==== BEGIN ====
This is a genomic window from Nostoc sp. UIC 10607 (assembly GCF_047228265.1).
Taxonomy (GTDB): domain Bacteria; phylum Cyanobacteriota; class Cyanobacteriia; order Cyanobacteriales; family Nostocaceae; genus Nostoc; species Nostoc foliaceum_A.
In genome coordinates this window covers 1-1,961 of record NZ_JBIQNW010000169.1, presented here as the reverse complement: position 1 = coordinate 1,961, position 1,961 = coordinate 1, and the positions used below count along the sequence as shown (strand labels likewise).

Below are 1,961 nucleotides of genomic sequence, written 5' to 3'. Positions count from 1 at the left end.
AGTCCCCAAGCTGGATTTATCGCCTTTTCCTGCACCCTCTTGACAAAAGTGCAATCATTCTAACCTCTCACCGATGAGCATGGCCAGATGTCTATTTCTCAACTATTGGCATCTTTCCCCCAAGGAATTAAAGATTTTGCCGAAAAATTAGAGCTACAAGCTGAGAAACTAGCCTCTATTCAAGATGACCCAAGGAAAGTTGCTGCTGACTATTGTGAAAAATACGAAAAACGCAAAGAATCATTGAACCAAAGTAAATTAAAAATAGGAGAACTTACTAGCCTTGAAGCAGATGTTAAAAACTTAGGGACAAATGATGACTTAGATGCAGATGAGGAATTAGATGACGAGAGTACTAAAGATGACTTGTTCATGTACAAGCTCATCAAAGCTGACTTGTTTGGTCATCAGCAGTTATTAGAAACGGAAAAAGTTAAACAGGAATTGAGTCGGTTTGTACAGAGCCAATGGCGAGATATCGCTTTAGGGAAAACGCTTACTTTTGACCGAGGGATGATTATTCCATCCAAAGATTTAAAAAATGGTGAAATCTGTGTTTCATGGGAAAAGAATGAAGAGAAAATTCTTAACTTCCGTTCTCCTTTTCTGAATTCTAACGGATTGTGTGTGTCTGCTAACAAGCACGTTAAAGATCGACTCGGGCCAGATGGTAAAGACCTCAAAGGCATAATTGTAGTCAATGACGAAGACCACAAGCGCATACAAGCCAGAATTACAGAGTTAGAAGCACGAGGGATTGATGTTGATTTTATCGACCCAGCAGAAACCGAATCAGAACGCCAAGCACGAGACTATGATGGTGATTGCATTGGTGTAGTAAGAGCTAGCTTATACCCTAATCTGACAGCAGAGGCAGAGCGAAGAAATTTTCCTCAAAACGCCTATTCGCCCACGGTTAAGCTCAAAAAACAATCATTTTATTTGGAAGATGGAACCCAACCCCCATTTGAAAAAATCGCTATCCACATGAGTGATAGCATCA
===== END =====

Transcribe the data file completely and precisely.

This is a genomic window from Nostoc sp. UIC 10607 (assembly GCF_047228265.1).
Taxonomy (GTDB): domain Bacteria; phylum Cyanobacteriota; class Cyanobacteriia; order Cyanobacteriales; family Nostocaceae; genus Nostoc; species Nostoc foliaceum_A.
In genome coordinates this window covers 1-1,961 of record NZ_JBIQNW010000169.1, presented here as the reverse complement: position 1 = coordinate 1,961, position 1,961 = coordinate 1, and the positions used below count along the sequence as shown (strand labels likewise).

Below are 1,961 nucleotides of genomic sequence, written 5' to 3'. Positions count from 1 at the left end.
AGTCCCCAAGCTGGATTTATCGCCTTTTCCTGCACCCTCTTGACAAAAGTGCAATCATTCTAACCTCTCACCGATGAGCATGGCCAGATGTCTATTTCTCAACTATTGGCATCTTTCCCCCAAGGAATTAAAGATTTTGCCGAAAAATTAGAGCTACAAGCTGAGAAACTAGCCTCTATTCAAGATGACCCAAGGAAAGTTGCTGCTGACTATTGTGAAAAATACGAAAAACGCAAAGAATCATTGAACCAAAGTAAATTAAAAATAGGAGAACTTACTAGCCTTGAAGCAGATGTTAAAAACTTAGGGACAAATGATGACTTAGATGCAGATGAGGAATTAGATGACGAGAGTACTAAAGATGACTTGTTCATGTACAAGCTCATCAAAGCTGACTTGTTTGGTCATCAGCAGTTATTAGAAACGGAAAAAGTTAAACAGGAATTGAGTCGGTTTGTACAGAGCCAATGGCGAGATATCGCTTTAGGGAAAACGCTTACTTTTGACCGAGGGATGATTATTCCATCCAAAGATTTAAAAAATGGTGAAATCTGTGTTTCATGGGAAAAGAATGAAGAGAAAATTCTTAACTTCCGTTCTCCTTTTCTGAATTCTAACGGATTGTGTGTGTCTGCTAACAAGCACGTTAAAGATCGACTCGGGCCAGATGGTAAAGACCTCAAAGGCATAATTGTAGTCAATGACGAAGACCACAAGCGCATACAAGCCAGAATTACAGAGTTAGAAGCACGAGGGATTGATGTTGATTTTATCGACCCAGCAGAAACCGAATCAGAACGCCAAGCACGAGACTATGATGGTGATTGCATTGGTGTAGTAAGAGCTAGCTTATACCCTAATCTGACAGCAGAGGCAGAGCGAAGAAATTTTCCTCAAAACGCCTATTCGCCCACGGTTAAGCTCAAAAAACAATCATTTTATTTGGAAGATGGAACCCAACCCCCATTTGAAAAAATCGCTATCCACATGAGTGATAGCATCA